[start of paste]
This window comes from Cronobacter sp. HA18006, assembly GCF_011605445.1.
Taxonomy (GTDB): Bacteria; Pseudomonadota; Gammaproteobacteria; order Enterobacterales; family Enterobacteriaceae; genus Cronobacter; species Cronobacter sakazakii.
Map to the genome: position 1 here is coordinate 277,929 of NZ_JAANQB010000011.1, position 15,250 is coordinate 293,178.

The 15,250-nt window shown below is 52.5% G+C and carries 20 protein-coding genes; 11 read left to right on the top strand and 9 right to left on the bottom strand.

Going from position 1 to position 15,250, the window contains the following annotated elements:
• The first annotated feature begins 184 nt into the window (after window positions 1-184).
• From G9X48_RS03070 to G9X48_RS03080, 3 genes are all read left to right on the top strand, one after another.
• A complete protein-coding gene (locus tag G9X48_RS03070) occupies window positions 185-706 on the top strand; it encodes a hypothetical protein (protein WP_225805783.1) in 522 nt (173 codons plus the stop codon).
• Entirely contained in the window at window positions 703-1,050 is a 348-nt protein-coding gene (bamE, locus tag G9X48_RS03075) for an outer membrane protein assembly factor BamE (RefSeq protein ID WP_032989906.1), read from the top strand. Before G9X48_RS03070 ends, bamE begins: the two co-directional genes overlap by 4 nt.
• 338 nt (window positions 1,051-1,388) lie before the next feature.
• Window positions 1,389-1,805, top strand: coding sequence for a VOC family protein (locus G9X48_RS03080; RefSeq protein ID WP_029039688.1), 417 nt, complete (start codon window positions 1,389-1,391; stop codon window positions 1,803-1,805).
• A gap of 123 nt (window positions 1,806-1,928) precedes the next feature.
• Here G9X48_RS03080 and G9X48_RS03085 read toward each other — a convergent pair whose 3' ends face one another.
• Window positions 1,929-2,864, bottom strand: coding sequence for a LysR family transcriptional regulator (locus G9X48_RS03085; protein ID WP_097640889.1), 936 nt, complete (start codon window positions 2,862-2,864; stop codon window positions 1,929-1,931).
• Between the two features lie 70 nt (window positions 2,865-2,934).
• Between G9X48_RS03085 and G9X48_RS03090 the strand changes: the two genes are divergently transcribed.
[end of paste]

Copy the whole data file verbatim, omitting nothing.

This window comes from Cronobacter sp. HA18006, assembly GCF_011605445.1.
Taxonomy (GTDB): Bacteria; Pseudomonadota; Gammaproteobacteria; order Enterobacterales; family Enterobacteriaceae; genus Cronobacter; species Cronobacter sakazakii.
Map to the genome: position 1 here is coordinate 277,929 of NZ_JAANQB010000011.1, position 15,250 is coordinate 293,178.

The 15,250-nt window shown below is 52.5% G+C and carries 20 protein-coding genes; 11 read left to right on the top strand and 9 right to left on the bottom strand.

Going from position 1 to position 15,250, the window contains the following annotated elements:
• The first annotated feature begins 184 nt into the window (after window positions 1-184).
• From G9X48_RS03070 to G9X48_RS03080, 3 genes are all read left to right on the top strand, one after another.
• A complete protein-coding gene (locus tag G9X48_RS03070) occupies window positions 185-706 on the top strand; it encodes a hypothetical protein (protein WP_225805783.1) in 522 nt (173 codons plus the stop codon).
• Entirely contained in the window at window positions 703-1,050 is a 348-nt protein-coding gene (bamE, locus tag G9X48_RS03075) for an outer membrane protein assembly factor BamE (RefSeq protein ID WP_032989906.1), read from the top strand. Before G9X48_RS03070 ends, bamE begins: the two co-directional genes overlap by 4 nt.
• 338 nt (window positions 1,051-1,388) lie before the next feature.
• Window positions 1,389-1,805, top strand: coding sequence for a VOC family protein (locus G9X48_RS03080; RefSeq protein ID WP_029039688.1), 417 nt, complete (start codon window positions 1,389-1,391; stop codon window positions 1,803-1,805).
• A gap of 123 nt (window positions 1,806-1,928) precedes the next feature.
• Here G9X48_RS03080 and G9X48_RS03085 read toward each other — a convergent pair whose 3' ends face one another.
• Window positions 1,929-2,864, bottom strand: coding sequence for a LysR family transcriptional regulator (locus G9X48_RS03085; protein ID WP_097640889.1), 936 nt, complete (start codon window positions 2,862-2,864; stop codon window positions 1,929-1,931).
• Between the two features lie 70 nt (window positions 2,865-2,934).
• Between G9X48_RS03085 and G9X48_RS03090 the strand changes: the two genes are divergently transcribed.